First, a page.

Nikki Haley suspends campaign for Republican presidential nomination

Former US ambassador to the UN lasted longer than other GOP candidates, but failed to seriously challenge Donald Trump.

Nikki Haley
Nikki Haley has ended bid for the Republican presidential nomination and congratulated frontrunner and final remaining GOP candidate, Donald Trump [Adam Davis/EPA-EFE]

Nikki Haley has officially suspended her campaign for the Republican presidential nomination, leaving frontrunner and former United States President Donald Trump as the only remaining candidate for the 2024 GOP nod.

Speaking to a crowd of supporters in Charleston, South Carolina, on Wednesday morning, Haley thanked those who backed her bid for the White House.

“But the time has now come to suspend my campaign,” she said. “It is now up to Donald Trump to earn the votes of those in our party and beyond it who did not support him. And I hope he does that.”

The decision comes after the former US ambassador to the United Nations was soundly defeated in most primaries during Super Tuesday elections.

Her departure from the race opens the way for a rematch between Trump and the incumbent Democrat, President Joe Biden, in November. It will be the first repeat presidential contest since 1956.

Al Jazeera correspondent John Hendren, reporting from North Carolina, said Haley’s announcement effectively means “the general election has unofficially begun”.

“And that means the Republican Party can actually throw its support behind Donald Trump, financially and otherwise,” Hendren said.

Haley lasted longer than any other Republican challenger to the frontrunner, drawing support from deep-pocketed donors. But she never posed a serious threat to Trump, whose grip on the party’s base remains firm despite his multiple criminal indictments.

Haley spent the final phase of her campaign warning Republican voters against embracing Trump, whom she said was too consumed by chaos and personal grievances to defeat Biden.

On Wednesday morning, she said Trump was likely to win the Republican nomination.

“I congratulate him and wish him well. I wish anyone well who would be America’s president,” she said. “Our country is too precious to let our differences divide us.”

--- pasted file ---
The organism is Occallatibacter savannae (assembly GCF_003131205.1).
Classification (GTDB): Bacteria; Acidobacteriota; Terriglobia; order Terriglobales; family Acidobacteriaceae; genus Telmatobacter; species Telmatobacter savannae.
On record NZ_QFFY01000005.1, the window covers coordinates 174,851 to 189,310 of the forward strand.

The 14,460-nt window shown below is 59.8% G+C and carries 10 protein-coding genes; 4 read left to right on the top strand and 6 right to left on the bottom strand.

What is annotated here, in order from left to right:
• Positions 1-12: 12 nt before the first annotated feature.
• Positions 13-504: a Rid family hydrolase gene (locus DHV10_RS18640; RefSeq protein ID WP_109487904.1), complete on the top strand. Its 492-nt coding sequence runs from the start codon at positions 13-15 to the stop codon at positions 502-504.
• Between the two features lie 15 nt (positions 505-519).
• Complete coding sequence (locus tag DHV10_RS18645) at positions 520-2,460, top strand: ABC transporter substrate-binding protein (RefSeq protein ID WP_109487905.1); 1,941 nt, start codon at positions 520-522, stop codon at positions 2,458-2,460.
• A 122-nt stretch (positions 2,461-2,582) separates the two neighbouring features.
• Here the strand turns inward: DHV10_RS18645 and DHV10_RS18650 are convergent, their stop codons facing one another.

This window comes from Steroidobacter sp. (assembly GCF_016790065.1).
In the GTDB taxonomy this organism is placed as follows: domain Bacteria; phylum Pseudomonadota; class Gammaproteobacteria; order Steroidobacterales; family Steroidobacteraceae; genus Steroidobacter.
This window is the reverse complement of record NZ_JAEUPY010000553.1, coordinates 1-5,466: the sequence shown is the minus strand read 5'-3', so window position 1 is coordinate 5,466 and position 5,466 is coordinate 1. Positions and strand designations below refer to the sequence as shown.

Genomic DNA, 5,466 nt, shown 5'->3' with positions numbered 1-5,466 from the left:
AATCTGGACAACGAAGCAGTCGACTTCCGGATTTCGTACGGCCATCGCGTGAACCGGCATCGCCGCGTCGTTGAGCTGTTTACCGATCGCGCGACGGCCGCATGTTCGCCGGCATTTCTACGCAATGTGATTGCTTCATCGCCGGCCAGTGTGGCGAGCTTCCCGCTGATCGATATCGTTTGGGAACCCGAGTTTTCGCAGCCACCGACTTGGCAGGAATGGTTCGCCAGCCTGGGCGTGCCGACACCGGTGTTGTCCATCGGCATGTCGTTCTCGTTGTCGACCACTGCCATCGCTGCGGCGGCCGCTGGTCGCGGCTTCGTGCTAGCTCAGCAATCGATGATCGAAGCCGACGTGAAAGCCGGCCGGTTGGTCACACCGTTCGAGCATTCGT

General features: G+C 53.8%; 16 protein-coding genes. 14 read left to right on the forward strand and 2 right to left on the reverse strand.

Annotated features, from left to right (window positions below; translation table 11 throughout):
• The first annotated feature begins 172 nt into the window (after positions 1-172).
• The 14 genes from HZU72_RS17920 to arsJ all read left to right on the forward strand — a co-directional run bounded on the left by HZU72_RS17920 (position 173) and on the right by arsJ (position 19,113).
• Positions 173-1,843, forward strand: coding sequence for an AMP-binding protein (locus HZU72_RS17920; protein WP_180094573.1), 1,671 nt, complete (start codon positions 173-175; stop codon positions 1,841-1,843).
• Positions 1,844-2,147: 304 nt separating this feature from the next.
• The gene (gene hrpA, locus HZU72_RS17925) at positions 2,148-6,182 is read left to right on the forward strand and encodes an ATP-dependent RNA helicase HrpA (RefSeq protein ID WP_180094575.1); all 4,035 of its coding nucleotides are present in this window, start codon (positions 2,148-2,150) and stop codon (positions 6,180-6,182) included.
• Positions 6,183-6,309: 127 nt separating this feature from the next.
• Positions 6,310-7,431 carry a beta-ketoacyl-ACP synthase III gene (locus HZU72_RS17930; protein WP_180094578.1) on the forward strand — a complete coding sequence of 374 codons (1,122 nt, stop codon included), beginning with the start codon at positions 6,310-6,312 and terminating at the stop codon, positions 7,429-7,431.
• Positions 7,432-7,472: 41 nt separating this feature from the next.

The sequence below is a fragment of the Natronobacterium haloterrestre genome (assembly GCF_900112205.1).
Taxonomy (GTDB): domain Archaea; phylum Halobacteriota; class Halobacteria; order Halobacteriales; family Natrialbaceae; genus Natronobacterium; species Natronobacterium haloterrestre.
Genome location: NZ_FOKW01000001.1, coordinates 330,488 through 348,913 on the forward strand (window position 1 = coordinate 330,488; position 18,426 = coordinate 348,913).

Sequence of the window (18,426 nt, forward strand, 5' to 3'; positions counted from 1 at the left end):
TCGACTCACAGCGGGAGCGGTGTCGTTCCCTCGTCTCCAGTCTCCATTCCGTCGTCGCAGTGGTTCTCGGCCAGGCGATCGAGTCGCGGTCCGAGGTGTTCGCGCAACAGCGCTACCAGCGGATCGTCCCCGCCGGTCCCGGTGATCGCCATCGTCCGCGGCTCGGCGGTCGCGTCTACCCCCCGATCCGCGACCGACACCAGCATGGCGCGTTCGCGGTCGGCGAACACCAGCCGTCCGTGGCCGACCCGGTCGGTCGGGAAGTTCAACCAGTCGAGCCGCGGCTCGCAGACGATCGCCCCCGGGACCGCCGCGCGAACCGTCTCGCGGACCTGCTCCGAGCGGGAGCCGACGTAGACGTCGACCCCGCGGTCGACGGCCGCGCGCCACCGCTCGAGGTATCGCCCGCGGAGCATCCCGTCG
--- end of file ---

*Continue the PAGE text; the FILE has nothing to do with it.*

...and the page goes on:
Haley’s stronger showing among moderate Republicans and independents highlighted how Trump’s scorched-earth style of politics could make him vulnerable in an election expected to be dominated by the issues of economy and immigration.

She won unaffiliated voters by a wide margin in New Hampshire and notched almost 40 percent of the vote in South Carolina.

But Trump is on track to reach the required 1,215 delegates needed to snag the Republican nomination later this month.

United or not

Trump on Tuesday night declared that the Republican Party was united behind him, but in a statement shortly afterwards, Haley spokesperson Olivia Perez-Cubas said, “Unity is not achieved by simply claiming, ‘We’re united.'”

“Today, in state after state, there remains a large block of Republican primary voters who are expressing deep concerns about Donald Trump,” Perez-Cubas said.

“That is not the unity our party needs for success. Addressing those voters’ concerns will make the Republican Party and America better.”

Haley had not originally planned to compete against Trump but later changed her mind, stating the US needs “generational change”.

The 52-year-old later called for competency tests for politicians over the age of 75 — a jab at both Trump, who is 77, and Biden, who is 81.

Hamas’s surprise attack on Israel in October made election campaigns shift towards foreign policy, and gave Haley the opportunity to showcase her experience from the UN. She argued that both Israel and the US could be made vulnerable by what she called “distractions”.

Elsewhere on the foreign policy front, Haley often complimented Trump’s achievements, but became more critical over time. She argued against his hyper-focus on trade with China and warned that weak support for Ukraine would “only encourage” China to invade Taiwan.

Source: Al Jazeera and news agencies